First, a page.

‘Perhaps,’ he said, ‘but in case I don’t see you I’ll leave you the price of another drink. Don’t want to be in your debt.’ I protested, he insisted, he left. I finished another half and set off on Long Lane, which was well-named. A few coy corners, and then one stretch of gently veering unlit narrow countryside that had me singing to myself for company as I approached the light ahead, half a mile past the last house – or what I would call half a mile, being a country lad. More like a mile to a townsman. This must be the Stoat. The cold bit my face, numbed within from the Elven Ale, and I hoped there’d be a seat close to the open fire my new friend had described. I wasn’t afraid of the dark, but jumped as the white shree of a barn owl sounded nearby. I looked but couldn’t see the bird. What I could see ahead was the Stoat, clearly visible now as I came the last two hundred yards. Outside and in, it was more like a farmhouse than a pub, but as described: a great log fire with benches around it, figures seated and standing, and warmth in the flagstones underfoot. Voices welcomed as I stamped my feet inside the door, and a rich, familiar speaker sounded from the fireside.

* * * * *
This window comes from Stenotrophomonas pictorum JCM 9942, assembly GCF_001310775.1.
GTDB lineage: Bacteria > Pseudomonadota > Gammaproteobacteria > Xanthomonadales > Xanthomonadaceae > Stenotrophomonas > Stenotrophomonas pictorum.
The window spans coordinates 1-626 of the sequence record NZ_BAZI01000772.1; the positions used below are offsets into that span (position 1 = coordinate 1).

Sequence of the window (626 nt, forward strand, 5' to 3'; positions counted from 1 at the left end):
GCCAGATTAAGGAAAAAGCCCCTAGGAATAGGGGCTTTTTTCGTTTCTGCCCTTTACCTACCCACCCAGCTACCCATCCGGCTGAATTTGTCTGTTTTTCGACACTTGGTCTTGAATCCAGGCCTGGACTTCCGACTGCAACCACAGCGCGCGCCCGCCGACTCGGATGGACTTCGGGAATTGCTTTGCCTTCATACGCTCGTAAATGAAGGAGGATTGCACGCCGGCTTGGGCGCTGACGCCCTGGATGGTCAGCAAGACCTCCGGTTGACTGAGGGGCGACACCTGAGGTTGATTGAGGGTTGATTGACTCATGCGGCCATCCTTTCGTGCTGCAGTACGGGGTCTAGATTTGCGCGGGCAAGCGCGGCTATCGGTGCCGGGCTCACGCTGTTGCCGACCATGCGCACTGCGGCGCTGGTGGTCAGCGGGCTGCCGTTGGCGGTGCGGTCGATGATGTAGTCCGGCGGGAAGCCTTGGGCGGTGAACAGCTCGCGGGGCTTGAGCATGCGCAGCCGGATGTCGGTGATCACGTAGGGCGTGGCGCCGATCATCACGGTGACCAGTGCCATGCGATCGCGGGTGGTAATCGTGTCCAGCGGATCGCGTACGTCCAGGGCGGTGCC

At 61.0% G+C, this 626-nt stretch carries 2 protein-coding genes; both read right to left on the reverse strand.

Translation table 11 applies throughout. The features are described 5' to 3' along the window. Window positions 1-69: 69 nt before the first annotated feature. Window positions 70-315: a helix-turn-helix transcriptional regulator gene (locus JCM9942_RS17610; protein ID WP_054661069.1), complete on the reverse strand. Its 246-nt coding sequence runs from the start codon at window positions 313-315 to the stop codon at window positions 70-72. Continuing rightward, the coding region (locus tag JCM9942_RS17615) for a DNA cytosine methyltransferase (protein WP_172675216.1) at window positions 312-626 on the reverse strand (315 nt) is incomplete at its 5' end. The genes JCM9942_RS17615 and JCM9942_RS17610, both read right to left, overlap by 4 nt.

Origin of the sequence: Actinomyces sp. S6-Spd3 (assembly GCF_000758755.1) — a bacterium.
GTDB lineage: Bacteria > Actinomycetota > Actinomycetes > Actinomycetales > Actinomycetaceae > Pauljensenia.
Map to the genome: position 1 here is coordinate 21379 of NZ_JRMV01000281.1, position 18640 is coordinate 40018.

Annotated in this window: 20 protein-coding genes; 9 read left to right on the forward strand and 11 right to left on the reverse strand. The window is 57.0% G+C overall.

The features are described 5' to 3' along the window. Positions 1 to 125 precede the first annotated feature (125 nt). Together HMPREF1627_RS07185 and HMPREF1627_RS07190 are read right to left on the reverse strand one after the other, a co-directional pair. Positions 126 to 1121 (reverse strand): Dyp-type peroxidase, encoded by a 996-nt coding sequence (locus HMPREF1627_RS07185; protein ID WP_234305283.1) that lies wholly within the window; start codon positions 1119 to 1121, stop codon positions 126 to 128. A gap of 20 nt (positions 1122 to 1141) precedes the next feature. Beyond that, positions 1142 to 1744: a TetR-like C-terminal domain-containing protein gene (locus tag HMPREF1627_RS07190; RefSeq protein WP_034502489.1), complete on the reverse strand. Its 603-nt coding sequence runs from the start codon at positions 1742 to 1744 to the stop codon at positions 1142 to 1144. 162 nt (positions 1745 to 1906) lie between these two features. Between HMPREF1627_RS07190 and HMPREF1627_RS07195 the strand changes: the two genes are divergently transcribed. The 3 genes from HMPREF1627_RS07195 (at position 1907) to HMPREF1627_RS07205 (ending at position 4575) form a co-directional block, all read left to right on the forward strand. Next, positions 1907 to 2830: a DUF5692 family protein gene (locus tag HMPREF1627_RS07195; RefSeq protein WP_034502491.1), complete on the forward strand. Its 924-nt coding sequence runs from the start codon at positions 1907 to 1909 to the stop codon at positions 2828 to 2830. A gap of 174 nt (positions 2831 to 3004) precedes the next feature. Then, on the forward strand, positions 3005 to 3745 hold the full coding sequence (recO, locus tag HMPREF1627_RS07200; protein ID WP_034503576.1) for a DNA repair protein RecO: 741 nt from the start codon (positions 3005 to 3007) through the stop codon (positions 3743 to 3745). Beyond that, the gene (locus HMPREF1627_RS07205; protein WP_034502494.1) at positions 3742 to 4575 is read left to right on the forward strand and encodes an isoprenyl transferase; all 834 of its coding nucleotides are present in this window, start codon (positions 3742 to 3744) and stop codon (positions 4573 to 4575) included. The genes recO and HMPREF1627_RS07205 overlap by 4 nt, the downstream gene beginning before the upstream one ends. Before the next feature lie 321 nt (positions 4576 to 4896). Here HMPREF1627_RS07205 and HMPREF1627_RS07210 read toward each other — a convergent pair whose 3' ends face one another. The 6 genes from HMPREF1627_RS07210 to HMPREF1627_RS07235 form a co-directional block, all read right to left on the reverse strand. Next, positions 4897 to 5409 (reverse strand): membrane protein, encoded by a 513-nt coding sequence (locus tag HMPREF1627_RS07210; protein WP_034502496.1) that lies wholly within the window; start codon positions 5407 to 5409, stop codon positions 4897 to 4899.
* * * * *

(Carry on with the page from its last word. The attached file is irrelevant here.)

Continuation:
‘Evenella! Drink for our young friend.’ There sat the bearded man last seen in the Sun, beaming in the firelight. I sat opposite him and Evenella brought me beer in a straight-sided glass. I tasted and stared. She was a strange, regally beautiful woman. Hard to guess her age, but not more than thirty and probably younger. White blonde to the eyebrows and lashes, face narrowing under her mouth. Lips a little thin perhaps, but –
Oh yes, I was still staring. She smiled, eyes and teeth bright in the flamelight, and took my coat.
‘She’s a special lady,’ said my stout companion, ‘and I see you’re quite taken.’ Before I could deny it he called out ‘A toast to the Stoat! The one becomes the other!’
‘The Stoat!’ answered the others, and we drank.
We drank. Soon I could take no more beer, although I felt anything but drunk.
‘Is there anything else?’ I asked. ‘Spirits maybe, or something to eat?’ There was laughter in the room and Evenella touched my shoulder at the neck, fingers gently squeezing.